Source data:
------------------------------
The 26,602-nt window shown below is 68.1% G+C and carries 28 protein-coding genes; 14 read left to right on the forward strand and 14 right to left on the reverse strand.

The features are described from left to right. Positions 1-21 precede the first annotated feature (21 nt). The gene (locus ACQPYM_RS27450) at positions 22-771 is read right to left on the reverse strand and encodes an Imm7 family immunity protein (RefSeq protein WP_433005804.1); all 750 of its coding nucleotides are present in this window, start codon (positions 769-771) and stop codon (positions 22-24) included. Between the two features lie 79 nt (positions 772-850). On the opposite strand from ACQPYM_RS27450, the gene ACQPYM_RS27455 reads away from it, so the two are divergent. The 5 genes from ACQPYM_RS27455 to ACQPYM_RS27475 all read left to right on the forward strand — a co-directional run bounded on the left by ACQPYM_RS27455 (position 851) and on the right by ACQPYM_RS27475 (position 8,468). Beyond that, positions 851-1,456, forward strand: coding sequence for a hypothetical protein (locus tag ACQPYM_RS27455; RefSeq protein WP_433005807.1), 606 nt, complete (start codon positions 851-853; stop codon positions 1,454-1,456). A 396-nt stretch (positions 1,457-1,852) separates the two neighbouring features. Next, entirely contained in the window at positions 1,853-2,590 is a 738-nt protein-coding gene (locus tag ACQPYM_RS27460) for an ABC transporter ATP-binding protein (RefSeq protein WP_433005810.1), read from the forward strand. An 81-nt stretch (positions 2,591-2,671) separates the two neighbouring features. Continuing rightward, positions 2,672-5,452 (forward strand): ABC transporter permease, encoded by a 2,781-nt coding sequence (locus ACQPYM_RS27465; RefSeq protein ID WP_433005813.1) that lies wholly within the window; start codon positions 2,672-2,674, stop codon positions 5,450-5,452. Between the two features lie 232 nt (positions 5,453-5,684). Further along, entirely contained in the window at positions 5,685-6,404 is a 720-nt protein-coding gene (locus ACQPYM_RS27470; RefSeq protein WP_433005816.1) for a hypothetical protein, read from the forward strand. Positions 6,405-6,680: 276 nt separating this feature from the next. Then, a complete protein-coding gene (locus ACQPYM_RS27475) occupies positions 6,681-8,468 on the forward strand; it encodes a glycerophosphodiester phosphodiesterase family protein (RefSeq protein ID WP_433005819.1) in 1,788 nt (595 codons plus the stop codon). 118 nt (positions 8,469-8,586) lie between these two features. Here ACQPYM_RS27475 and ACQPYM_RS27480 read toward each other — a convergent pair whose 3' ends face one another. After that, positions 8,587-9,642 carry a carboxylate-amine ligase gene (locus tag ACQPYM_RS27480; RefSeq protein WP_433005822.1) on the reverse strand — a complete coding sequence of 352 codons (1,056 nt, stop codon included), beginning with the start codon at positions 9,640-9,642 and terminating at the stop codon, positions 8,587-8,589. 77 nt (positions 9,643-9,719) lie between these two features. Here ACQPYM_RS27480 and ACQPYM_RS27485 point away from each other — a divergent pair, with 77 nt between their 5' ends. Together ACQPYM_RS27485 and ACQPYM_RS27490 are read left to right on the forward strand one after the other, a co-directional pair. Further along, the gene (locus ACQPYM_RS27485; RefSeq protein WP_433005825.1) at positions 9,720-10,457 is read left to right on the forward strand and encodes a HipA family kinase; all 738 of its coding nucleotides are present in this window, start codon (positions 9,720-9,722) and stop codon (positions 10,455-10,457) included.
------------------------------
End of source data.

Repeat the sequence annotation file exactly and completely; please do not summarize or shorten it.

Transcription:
The 26,602-nt window shown below is 68.1% G+C and carries 28 protein-coding genes; 14 read left to right on the forward strand and 14 right to left on the reverse strand.

The features are described from left to right. Positions 1-21 precede the first annotated feature (21 nt). The gene (locus ACQPYM_RS27450) at positions 22-771 is read right to left on the reverse strand and encodes an Imm7 family immunity protein (RefSeq protein WP_433005804.1); all 750 of its coding nucleotides are present in this window, start codon (positions 769-771) and stop codon (positions 22-24) included. Between the two features lie 79 nt (positions 772-850). On the opposite strand from ACQPYM_RS27450, the gene ACQPYM_RS27455 reads away from it, so the two are divergent. The 5 genes from ACQPYM_RS27455 to ACQPYM_RS27475 all read left to right on the forward strand — a co-directional run bounded on the left by ACQPYM_RS27455 (position 851) and on the right by ACQPYM_RS27475 (position 8,468). Beyond that, positions 851-1,456, forward strand: coding sequence for a hypothetical protein (locus tag ACQPYM_RS27455; RefSeq protein WP_433005807.1), 606 nt, complete (start codon positions 851-853; stop codon positions 1,454-1,456). A 396-nt stretch (positions 1,457-1,852) separates the two neighbouring features. Next, entirely contained in the window at positions 1,853-2,590 is a 738-nt protein-coding gene (locus tag ACQPYM_RS27460) for an ABC transporter ATP-binding protein (RefSeq protein WP_433005810.1), read from the forward strand. An 81-nt stretch (positions 2,591-2,671) separates the two neighbouring features. Continuing rightward, positions 2,672-5,452 (forward strand): ABC transporter permease, encoded by a 2,781-nt coding sequence (locus ACQPYM_RS27465; RefSeq protein ID WP_433005813.1) that lies wholly within the window; start codon positions 2,672-2,674, stop codon positions 5,450-5,452. Between the two features lie 232 nt (positions 5,453-5,684). Further along, entirely contained in the window at positions 5,685-6,404 is a 720-nt protein-coding gene (locus ACQPYM_RS27470; RefSeq protein WP_433005816.1) for a hypothetical protein, read from the forward strand. Positions 6,405-6,680: 276 nt separating this feature from the next. Then, a complete protein-coding gene (locus ACQPYM_RS27475) occupies positions 6,681-8,468 on the forward strand; it encodes a glycerophosphodiester phosphodiesterase family protein (RefSeq protein ID WP_433005819.1) in 1,788 nt (595 codons plus the stop codon). 118 nt (positions 8,469-8,586) lie between these two features. Here ACQPYM_RS27475 and ACQPYM_RS27480 read toward each other — a convergent pair whose 3' ends face one another. After that, positions 8,587-9,642 carry a carboxylate-amine ligase gene (locus tag ACQPYM_RS27480; RefSeq protein WP_433005822.1) on the reverse strand — a complete coding sequence of 352 codons (1,056 nt, stop codon included), beginning with the start codon at positions 9,640-9,642 and terminating at the stop codon, positions 8,587-8,589. 77 nt (positions 9,643-9,719) lie between these two features. Here ACQPYM_RS27480 and ACQPYM_RS27485 point away from each other — a divergent pair, with 77 nt between their 5' ends. Together ACQPYM_RS27485 and ACQPYM_RS27490 are read left to right on the forward strand one after the other, a co-directional pair. Further along, the gene (locus ACQPYM_RS27485; RefSeq protein WP_433005825.1) at positions 9,720-10,457 is read left to right on the forward strand and encodes a HipA family kinase; all 738 of its coding nucleotides are present in this window, start codon (positions 9,720-9,722) and stop codon (positions 10,455-10,457) included.